A case in point is the nutrition of conventionally raised foods versus organically raised. I argued to no avail with my nutrition professors that there was a difference, but acquiesced that, at the time, there wasn’t industry interest in funding such research. I saw the futility of my academic career in nutrition and changed to consumer food science.
Had I thought more scientifically, or been more determined, I might have designed an experiment for my sensory analysis class. I could have investigated whether there was a statistically significant difference in taste between organic and conventional products. My professor would have helped with that one for free; gosh, I could have even published the results.
Instead, I wrote my senior paper on something I abhorred—The Codex Alimentarius (Book of Food), a collection of international standards for food production and safety. Encountering this just after having learned of the Green Revolution, I felt the whole world was against my views. The Codex was established, my economics professor argued, as a critical step in increasing international trade. I countered that international food definitions would eliminate diversity in food and thereby in cultures. That was, I knew from my rhetoric class, reducing the argument to the absurd.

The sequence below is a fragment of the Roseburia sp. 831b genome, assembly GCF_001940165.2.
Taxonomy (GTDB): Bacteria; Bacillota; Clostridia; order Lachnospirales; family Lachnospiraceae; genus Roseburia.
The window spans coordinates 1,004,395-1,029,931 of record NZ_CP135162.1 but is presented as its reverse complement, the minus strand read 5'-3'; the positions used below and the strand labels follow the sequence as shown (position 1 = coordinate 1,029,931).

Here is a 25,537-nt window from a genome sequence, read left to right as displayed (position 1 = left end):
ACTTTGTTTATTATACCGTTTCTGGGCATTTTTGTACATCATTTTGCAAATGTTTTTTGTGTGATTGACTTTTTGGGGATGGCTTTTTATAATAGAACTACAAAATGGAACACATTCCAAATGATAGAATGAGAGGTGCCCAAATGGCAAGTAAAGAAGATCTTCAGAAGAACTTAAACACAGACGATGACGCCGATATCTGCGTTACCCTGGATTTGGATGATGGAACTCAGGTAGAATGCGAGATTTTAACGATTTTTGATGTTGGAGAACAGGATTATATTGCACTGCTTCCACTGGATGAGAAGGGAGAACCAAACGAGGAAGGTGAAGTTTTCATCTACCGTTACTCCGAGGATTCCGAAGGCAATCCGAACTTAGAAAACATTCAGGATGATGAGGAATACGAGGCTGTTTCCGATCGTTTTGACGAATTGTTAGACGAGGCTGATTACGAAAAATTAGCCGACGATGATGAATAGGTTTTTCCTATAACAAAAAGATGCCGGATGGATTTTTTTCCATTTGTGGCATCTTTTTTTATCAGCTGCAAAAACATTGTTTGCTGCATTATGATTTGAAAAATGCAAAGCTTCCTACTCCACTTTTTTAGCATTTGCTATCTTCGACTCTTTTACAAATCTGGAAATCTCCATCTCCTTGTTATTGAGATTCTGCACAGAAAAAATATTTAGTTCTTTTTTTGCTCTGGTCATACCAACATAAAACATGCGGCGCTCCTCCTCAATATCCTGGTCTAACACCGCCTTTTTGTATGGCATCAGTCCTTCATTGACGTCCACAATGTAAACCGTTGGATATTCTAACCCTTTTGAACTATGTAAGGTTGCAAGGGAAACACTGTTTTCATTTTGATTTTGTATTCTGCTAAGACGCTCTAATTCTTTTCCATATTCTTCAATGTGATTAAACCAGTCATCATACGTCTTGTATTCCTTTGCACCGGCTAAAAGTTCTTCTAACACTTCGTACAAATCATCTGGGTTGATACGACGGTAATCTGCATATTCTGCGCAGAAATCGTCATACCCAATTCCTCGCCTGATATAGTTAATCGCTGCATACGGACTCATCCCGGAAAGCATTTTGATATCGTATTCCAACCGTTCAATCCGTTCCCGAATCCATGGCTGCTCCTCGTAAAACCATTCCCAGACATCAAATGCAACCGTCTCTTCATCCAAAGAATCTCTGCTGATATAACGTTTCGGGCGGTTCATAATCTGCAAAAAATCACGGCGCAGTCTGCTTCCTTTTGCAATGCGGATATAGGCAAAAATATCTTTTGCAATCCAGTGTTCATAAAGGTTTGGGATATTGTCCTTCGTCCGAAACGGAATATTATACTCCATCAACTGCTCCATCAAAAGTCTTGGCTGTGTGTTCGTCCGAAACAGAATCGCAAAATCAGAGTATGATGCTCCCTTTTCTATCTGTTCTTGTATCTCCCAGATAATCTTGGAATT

My food packaging class was the corker. Already running the 500-member buying club off campus I was against food packaging. At the co-op, our cheese came in 40-pound blocks and our whole grains in 50-pound sacks. For class, I designed a water-soluble tape of rice paper that contained vegetable seeds spaced perfectly for planting. “Not the assignment,” my professor said, acknowledging, however, that it was creative packaging. “I asked for packaging for food, not seeds.”
Thus my final year was filled focusing on my ideals off campus and completing my assignments correctly on campus. Mercifully, I graduated, and the Davis Food Co-op and the Davis Farmers Market went on to become iconic institutions. Though I have focused my career on creating local food systems and changing food patterns, I now take things little by little; I’ve mellowed over the years.
Recently my college, the College of Agricultural and Environmental Sciences, gave me an Award of Distinction. I couldn’t have been happier to receive it from this college in particular. “We’ve both matured,” I said in accepting the honor. “I don’t know who’s changed more, you or me. The university is devoted to the goal of sustainability and I have a larger world view of food and agricultural production.”
Ann M. Evans ’74 is a former mayor of Davis, co-founder of the Davis Farmers Market and the Davis Food Co-op, co-author of The Davis Farmers Market Cookbook (Mirabelle Press, 2012), and a partner in Evans & Brennan, which specializes in school lunch from scratch. She lives in Davis amid an edible landscape with her husband, several chickens and 60,000 bees. Follow her blog, Who's Cooking School Lunch.